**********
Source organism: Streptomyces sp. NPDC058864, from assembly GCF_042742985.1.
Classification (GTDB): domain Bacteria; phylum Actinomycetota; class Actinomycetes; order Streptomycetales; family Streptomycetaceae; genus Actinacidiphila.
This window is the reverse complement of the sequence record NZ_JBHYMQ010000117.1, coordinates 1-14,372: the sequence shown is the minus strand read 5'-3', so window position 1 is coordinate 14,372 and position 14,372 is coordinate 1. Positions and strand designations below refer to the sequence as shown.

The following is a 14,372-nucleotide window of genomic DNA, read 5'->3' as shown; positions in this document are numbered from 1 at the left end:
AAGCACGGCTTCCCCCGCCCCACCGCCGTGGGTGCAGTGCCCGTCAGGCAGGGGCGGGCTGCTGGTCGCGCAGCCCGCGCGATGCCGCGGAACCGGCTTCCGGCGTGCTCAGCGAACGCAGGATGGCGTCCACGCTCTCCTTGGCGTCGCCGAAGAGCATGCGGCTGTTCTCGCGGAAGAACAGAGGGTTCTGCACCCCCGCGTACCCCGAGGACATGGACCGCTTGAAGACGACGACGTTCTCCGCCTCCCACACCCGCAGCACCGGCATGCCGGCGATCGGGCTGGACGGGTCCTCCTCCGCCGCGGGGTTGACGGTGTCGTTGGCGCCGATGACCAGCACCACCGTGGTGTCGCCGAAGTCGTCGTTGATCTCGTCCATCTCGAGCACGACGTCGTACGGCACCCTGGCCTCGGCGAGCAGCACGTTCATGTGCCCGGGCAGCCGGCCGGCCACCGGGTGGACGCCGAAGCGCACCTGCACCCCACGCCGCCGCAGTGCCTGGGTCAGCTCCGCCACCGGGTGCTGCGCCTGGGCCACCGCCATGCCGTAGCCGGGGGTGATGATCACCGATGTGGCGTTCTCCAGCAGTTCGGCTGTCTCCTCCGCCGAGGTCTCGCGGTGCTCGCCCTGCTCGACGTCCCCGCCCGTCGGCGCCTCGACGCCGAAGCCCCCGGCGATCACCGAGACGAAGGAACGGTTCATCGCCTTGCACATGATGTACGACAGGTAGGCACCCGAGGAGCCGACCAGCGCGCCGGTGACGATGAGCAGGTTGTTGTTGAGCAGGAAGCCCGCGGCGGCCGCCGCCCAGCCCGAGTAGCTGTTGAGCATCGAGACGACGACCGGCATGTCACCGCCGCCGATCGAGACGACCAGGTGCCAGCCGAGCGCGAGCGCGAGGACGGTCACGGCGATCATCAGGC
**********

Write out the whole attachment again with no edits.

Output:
Source organism: Streptomyces sp. NPDC058864, from assembly GCF_042742985.1.
Classification (GTDB): domain Bacteria; phylum Actinomycetota; class Actinomycetes; order Streptomycetales; family Streptomycetaceae; genus Actinacidiphila.
This window is the reverse complement of the sequence record NZ_JBHYMQ010000117.1, coordinates 1-14,372: the sequence shown is the minus strand read 5'-3', so window position 1 is coordinate 14,372 and position 14,372 is coordinate 1. Positions and strand designations below refer to the sequence as shown.

The following is a 14,372-nucleotide window of genomic DNA, read 5'->3' as shown; positions in this document are numbered from 1 at the left end:
AAGCACGGCTTCCCCCGCCCCACCGCCGTGGGTGCAGTGCCCGTCAGGCAGGGGCGGGCTGCTGGTCGCGCAGCCCGCGCGATGCCGCGGAACCGGCTTCCGGCGTGCTCAGCGAACGCAGGATGGCGTCCACGCTCTCCTTGGCGTCGCCGAAGAGCATGCGGCTGTTCTCGCGGAAGAACAGAGGGTTCTGCACCCCCGCGTACCCCGAGGACATGGACCGCTTGAAGACGACGACGTTCTCCGCCTCCCACACCCGCAGCACCGGCATGCCGGCGATCGGGCTGGACGGGTCCTCCTCCGCCGCGGGGTTGACGGTGTCGTTGGCGCCGATGACCAGCACCACCGTGGTGTCGCCGAAGTCGTCGTTGATCTCGTCCATCTCGAGCACGACGTCGTACGGCACCCTGGCCTCGGCGAGCAGCACGTTCATGTGCCCGGGCAGCCGGCCGGCCACCGGGTGGACGCCGAAGCGCACCTGCACCCCACGCCGCCGCAGTGCCTGGGTCAGCTCCGCCACCGGGTGCTGCGCCTGGGCCACCGCCATGCCGTAGCCGGGGGTGATGATCACCGATGTGGCGTTCTCCAGCAGTTCGGCTGTCTCCTCCGCCGAGGTCTCGCGGTGCTCGCCCTGCTCGACGTCCCCGCCCGTCGGCGCCTCGACGCCGAAGCCCCCGGCGATCACCGAGACGAAGGAACGGTTCATCGCCTTGCACATGATGTACGACAGGTAGGCACCCGAGGAGCCGACCAGCGCGCCGGTGACGATGAGCAGGTTGTTGTTGAGCAGGAAGCCCGCGGCGGCCGCCGCCCAGCCCGAGTAGCTGTTGAGCATCGAGACGACGACCGGCATGTCACCGCCGCCGATCGAGACGACCAGGTGCCAGCCGAGCGCGAGCGCGAGGACGGTCACGGCGATCATCAGGC